Titus Chan hosts benefit dinner parties at Won Kee
Nadine Kam photos
Titus Chan leads a Chinatown Cultural Center tour prior to the start of his benefit dinner for Kapiolani Community College.
Titus Chan, among the TV chef pioneer of the 1960s and early ’70s, is sharing his expertise during "Dinner With Master Chef Titus Chan," a program blending cuisine and culture, at Won Kee restaurant.
The program involves a brief guided tour of the Chinatown Cultural Plaza, followed by a 10-course Chinese dinner hosted by the effervescent chef, who still has the personality and sense of humor that made him one of the original celebrity chefs, before Food TV and The Cooking Channel existed.
Chan rose to fame in 1972, when "Cooking the Chan-ese Way" debuted on KHET, followed by a national PBS release in 1973, introducing the art of Chinese cooking across the United States.
During the dinners, which can accommodate six people and up, each table will include a bottle of "Mui Kwai Lu" Chinese white wine, which, at 96 proof, acts more like vodka. Guests may also bring their own libations, with no corkage fee.
The cost is $194.40 per person, including tax and tip, and Chan is able to work accommodate large parties and groups. A portion of the fee will be donated to Kapiolani Community College’s Culinary Institute of the Pacific to help provide scholarships for culinary students.
Below, Chan hosted a preview dinner to show off his menu.
For information or reservations, call 983-1327.
Won Kee Seafood Restaurant is at Chinatown Cultural Plaza, 100 N. Beretania St. Call 524-6877.
I've walked or driven by the Sun Yat-Sen monument many times, but never stopped to read it. The words highlight the ideas he stood for, including "loyalty," "filial piety," "peace," "pacify the world" and "study the nature of things."
The dinner started with an appetizers of sashimi, and below, deep-fried shrimp toast.
Tofu and scallop soup was the next course.
Crisp, thin Peking duck skin and buns were served next. When one of the guests asked about the whereabouts of the duck meat, I knew he wasn't Chinese. We all live in such close proximity here, but food traditions are so ingrained into our respective cultures that unless diners make an effort to go exploring, the most basic aspects of a culinary tradition will remain a mystery. Some of my Japanese friends can't fathom the attraction of a salted duck egg.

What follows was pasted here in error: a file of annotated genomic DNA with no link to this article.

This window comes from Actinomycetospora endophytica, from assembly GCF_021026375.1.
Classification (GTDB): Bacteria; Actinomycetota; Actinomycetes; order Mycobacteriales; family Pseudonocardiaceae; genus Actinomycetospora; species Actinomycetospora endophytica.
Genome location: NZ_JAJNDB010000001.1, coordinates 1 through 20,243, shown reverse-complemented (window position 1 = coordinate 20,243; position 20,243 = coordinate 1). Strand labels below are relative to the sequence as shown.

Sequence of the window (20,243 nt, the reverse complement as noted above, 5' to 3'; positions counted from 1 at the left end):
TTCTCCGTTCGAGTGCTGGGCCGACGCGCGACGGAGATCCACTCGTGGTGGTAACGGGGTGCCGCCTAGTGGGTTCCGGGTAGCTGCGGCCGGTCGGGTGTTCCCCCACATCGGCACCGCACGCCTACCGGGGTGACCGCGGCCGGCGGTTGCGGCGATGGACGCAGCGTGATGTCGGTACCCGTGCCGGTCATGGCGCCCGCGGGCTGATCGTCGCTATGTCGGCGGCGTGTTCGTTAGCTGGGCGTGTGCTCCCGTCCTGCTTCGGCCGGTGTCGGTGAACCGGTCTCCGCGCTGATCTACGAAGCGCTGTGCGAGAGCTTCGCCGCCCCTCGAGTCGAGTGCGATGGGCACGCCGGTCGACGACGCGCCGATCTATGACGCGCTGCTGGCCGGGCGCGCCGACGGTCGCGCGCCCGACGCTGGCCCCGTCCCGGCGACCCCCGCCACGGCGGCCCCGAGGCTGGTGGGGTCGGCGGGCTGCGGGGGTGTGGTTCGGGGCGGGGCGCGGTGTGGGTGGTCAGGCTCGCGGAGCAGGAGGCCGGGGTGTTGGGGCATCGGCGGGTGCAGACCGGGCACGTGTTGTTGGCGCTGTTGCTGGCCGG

Two spotted sea basses are hidden beneath a pile of ginger, green onion and cilantro. Titus said he searched for these fish for four days and had to fight off two other men early in the morning to get these one-and-a-half pounders with their perfect tender meat. Larger fish tend to be tougher, he said.
Though served at a time when people were getting full, shrimp-stuffed tofu proved so popular that most enjoyed seconds.
The toasted garlic-and-sweet coconut topped Hong Kong Harbor-style lobster was one of the meal's highlights. Garlic prepared this way can be bitter when browned, but it was perfect here.
Titus Chan with Won Kee chef Hai Qing Li, right, and Min Yan Lin, who co-owns Won Kee with her husband Wen Le Lin.
Kenneth Ching is 101 years old and says the secret to longevity is enjoying his favorite foods, including the Chinese pot roast pork, kau yuk. He doesn't eat many vegetables either, which suggests the importance of having good genes as well.
Sweet-sour shrimp and vegetables.
Here's the rest of the duck.
Choi sum with garlic.
Diners will be able to choose from desserts of red bean soup or almond float, shown. I prefer a chilled dessert to a hot one.
Titus brought in what he called Chinese wine, but at 96 proof, had alcohol content more on par with whiskey or vodka. It lures you in with its floral bouquet before slamming your throat.